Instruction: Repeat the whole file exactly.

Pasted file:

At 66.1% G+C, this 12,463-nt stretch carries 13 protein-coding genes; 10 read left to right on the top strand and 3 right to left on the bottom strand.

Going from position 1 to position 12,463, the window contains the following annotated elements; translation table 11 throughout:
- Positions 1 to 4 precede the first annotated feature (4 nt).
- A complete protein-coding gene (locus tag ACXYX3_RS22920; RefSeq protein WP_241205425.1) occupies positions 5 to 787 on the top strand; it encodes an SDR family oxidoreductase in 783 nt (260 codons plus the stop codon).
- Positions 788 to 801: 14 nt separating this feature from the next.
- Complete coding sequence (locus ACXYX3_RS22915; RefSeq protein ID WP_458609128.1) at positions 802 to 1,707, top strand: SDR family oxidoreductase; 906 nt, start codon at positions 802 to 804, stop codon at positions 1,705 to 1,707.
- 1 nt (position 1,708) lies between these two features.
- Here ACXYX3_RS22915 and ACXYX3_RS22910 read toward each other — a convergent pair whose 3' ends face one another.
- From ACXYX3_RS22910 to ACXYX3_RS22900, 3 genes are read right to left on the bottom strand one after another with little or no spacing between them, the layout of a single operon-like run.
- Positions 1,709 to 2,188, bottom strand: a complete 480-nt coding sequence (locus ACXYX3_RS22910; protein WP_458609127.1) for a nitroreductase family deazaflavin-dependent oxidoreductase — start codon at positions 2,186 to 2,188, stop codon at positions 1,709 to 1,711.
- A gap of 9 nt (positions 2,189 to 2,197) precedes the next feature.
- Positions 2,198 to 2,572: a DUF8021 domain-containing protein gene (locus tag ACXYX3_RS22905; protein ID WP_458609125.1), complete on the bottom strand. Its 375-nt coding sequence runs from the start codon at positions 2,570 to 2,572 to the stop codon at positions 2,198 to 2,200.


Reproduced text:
At 66.1% G+C, this 12,463-nt stretch carries 13 protein-coding genes; 10 read left to right on the top strand and 3 right to left on the bottom strand.

Going from position 1 to position 12,463, the window contains the following annotated elements; translation table 11 throughout:
- Positions 1 to 4 precede the first annotated feature (4 nt).
- A complete protein-coding gene (locus tag ACXYX3_RS22920; RefSeq protein WP_241205425.1) occupies positions 5 to 787 on the top strand; it encodes an SDR family oxidoreductase in 783 nt (260 codons plus the stop codon).
- Positions 788 to 801: 14 nt separating this feature from the next.
- Complete coding sequence (locus ACXYX3_RS22915; RefSeq protein ID WP_458609128.1) at positions 802 to 1,707, top strand: SDR family oxidoreductase; 906 nt, start codon at positions 802 to 804, stop codon at positions 1,705 to 1,707.
- 1 nt (position 1,708) lies between these two features.
- Here ACXYX3_RS22915 and ACXYX3_RS22910 read toward each other — a convergent pair whose 3' ends face one another.
- From ACXYX3_RS22910 to ACXYX3_RS22900, 3 genes are read right to left on the bottom strand one after another with little or no spacing between them, the layout of a single operon-like run.
- Positions 1,709 to 2,188, bottom strand: a complete 480-nt coding sequence (locus ACXYX3_RS22910; protein WP_458609127.1) for a nitroreductase family deazaflavin-dependent oxidoreductase — start codon at positions 2,186 to 2,188, stop codon at positions 1,709 to 1,711.
- A gap of 9 nt (positions 2,189 to 2,197) precedes the next feature.
- Positions 2,198 to 2,572: a DUF8021 domain-containing protein gene (locus tag ACXYX3_RS22905; protein ID WP_458609125.1), complete on the bottom strand. Its 375-nt coding sequence runs from the start codon at positions 2,570 to 2,572 to the stop codon at positions 2,198 to 2,200.